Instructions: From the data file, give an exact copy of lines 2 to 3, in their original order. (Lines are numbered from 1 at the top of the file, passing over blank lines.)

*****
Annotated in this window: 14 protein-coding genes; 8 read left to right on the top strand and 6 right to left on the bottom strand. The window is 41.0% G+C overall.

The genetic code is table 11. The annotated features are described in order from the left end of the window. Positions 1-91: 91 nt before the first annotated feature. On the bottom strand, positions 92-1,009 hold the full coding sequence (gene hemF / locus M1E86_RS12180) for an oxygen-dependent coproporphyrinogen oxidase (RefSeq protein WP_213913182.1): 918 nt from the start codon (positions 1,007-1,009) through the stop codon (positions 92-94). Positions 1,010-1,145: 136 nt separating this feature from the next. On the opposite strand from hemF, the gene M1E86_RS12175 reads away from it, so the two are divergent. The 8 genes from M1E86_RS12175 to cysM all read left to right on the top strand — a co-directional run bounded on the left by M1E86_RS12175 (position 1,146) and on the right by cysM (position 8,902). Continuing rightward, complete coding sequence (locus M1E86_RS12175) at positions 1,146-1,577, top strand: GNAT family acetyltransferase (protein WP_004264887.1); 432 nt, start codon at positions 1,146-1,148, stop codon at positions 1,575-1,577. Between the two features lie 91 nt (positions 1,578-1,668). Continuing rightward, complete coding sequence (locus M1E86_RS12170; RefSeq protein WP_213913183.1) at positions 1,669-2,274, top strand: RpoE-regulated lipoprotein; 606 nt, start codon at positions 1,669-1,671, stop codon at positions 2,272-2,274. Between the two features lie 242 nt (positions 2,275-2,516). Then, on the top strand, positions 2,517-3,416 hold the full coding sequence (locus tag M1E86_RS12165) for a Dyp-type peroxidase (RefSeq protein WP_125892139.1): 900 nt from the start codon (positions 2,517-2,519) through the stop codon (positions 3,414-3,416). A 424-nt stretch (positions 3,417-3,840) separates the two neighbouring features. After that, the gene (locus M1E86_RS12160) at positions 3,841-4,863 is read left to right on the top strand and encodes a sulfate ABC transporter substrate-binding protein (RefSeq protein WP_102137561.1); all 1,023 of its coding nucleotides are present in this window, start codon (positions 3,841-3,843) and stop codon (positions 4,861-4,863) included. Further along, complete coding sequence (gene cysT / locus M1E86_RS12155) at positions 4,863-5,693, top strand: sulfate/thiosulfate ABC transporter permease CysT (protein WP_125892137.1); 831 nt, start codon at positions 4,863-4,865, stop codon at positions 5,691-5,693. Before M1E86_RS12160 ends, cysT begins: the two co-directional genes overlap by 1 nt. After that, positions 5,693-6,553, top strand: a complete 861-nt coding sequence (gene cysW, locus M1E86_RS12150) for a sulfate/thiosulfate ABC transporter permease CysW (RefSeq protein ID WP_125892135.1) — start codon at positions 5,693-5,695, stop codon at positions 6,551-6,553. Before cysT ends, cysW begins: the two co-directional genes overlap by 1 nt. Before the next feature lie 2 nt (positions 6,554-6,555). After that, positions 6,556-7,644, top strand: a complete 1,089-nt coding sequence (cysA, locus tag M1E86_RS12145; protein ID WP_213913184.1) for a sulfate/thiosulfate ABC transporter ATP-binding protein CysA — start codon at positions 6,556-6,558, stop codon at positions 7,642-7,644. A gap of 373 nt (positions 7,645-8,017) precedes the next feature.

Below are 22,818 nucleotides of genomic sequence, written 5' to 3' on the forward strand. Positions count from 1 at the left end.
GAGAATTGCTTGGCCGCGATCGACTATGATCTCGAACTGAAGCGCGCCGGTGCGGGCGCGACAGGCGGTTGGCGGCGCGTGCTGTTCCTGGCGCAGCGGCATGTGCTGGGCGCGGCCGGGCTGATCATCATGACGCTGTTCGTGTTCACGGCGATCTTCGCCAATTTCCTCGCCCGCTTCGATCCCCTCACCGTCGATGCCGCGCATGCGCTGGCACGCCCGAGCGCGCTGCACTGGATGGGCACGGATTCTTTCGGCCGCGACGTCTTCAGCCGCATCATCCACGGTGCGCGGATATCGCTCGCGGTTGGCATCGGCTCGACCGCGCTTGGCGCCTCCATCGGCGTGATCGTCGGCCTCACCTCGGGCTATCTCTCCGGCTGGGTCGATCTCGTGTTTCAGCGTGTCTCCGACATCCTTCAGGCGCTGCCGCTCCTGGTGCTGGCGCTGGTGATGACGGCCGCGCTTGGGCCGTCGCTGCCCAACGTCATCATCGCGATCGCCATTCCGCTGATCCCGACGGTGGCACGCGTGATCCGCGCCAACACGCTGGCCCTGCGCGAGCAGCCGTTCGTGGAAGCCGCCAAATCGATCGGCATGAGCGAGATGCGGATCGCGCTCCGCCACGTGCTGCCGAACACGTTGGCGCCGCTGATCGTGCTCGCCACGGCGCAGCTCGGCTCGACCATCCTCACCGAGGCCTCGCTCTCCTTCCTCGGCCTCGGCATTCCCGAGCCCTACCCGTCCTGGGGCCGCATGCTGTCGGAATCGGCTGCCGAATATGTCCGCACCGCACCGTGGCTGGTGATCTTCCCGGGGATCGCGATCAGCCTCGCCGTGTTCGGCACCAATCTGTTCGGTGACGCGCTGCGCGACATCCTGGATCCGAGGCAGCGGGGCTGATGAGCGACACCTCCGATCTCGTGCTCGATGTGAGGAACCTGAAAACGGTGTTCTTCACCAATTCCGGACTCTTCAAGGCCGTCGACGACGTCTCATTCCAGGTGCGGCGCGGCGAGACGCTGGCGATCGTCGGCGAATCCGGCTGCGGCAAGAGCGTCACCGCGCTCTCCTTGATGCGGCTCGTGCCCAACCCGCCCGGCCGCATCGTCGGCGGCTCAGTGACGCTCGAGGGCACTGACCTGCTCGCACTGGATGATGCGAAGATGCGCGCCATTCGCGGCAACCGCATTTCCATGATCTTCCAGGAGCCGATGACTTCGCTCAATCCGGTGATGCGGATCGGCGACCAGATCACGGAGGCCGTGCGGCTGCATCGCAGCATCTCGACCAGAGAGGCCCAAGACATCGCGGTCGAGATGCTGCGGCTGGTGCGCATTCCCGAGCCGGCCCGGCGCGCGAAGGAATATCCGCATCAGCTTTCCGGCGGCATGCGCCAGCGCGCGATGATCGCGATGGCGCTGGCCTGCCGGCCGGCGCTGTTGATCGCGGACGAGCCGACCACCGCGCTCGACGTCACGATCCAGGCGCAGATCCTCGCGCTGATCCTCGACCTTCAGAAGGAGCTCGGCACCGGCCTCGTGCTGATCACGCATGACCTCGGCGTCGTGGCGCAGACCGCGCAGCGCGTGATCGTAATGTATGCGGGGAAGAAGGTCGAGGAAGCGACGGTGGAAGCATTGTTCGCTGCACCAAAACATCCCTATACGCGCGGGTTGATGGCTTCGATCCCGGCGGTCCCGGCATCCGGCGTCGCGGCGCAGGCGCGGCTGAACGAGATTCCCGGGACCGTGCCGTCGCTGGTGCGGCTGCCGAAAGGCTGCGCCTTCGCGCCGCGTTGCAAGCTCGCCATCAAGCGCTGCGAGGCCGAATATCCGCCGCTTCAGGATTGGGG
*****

The genetic code is table 11. The annotated features are described in order from the left end of the window. Positions 1-91: 91 nt before the first annotated feature. On the bottom strand, positions 92-1,009 hold the full coding sequence (gene hemF / locus M1E86_RS12180) for an oxygen-dependent coproporphyrinogen oxidase (RefSeq protein WP_213913182.1): 918 nt from the start codon (positions 1,007-1,009) through the stop codon (positions 92-94). Positions 1,010-1,145: 136 nt separating this feature from the next. On the opposite strand from hemF, the gene M1E86_RS12175 reads away from it, so the two are divergent. The 8 genes from M1E86_RS12175 to cysM all read left to right on the top strand — a co-directional run bounded on the left by M1E86_RS12175 (position 1,146) and on the right by cysM (position 8,902). Continuing rightward, complete coding sequence (locus M1E86_RS12175) at positions 1,146-1,577, top strand: GNAT family acetyltransferase (protein WP_004264887.1); 432 nt, start codon at positions 1,146-1,148, stop codon at positions 1,575-1,577. Between the two features lie 91 nt (positions 1,578-1,668). Continuing rightward, complete coding sequence (locus M1E86_RS12170; RefSeq protein WP_213913183.1) at positions 1,669-2,274, top strand: RpoE-regulated lipoprotein; 606 nt, start codon at positions 1,669-1,671, stop codon at positions 2,272-2,274. Between the two features lie 242 nt (positions 2,275-2,516). Then, on the top strand, positions 2,517-3,416 hold the full coding sequence (locus tag M1E86_RS12165) for a Dyp-type peroxidase (RefSeq protein WP_125892139.1): 900 nt from the start codon (positions 2,517-2,519) through the stop codon (positions 3,414-3,416). A 424-nt stretch (positions 3,417-3,840) separates the two neighbouring features. After that, the gene (locus M1E86_RS12160) at positions 3,841-4,863 is read left to right on the top strand and encodes a sulfate ABC transporter substrate-binding protein (RefSeq protein WP_102137561.1); all 1,023 of its coding nucleotides are present in this window, start codon (positions 3,841-3,843) and stop codon (positions 4,861-4,863) included. Further along, complete coding sequence (gene cysT / locus M1E86_RS12155) at positions 4,863-5,693, top strand: sulfate/thiosulfate ABC transporter permease CysT (protein WP_125892137.1); 831 nt, start codon at positions 4,863-4,865, stop codon at positions 5,691-5,693. Before M1E86_RS12160 ends, cysT begins: the two co-directional genes overlap by 1 nt. After that, positions 5,693-6,553, top strand: a complete 861-nt coding sequence (gene cysW, locus M1E86_RS12150) for a sulfate/thiosulfate ABC transporter permease CysW (RefSeq protein ID WP_125892135.1) — start codon at positions 5,693-5,695, stop codon at positions 6,551-6,553. Before cysT ends, cysW begins: the two co-directional genes overlap by 1 nt. Before the next feature lie 2 nt (positions 6,554-6,555). After that, positions 6,556-7,644, top strand: a complete 1,089-nt coding sequence (cysA, locus tag M1E86_RS12145; protein ID WP_213913184.1) for a sulfate/thiosulfate ABC transporter ATP-binding protein CysA — start codon at positions 6,556-6,558, stop codon at positions 7,642-7,644. A gap of 373 nt (positions 7,645-8,017) precedes the next feature.

Below are 22,818 nucleotides of genomic sequence, written 5' to 3' on the forward strand. Positions count from 1 at the left end.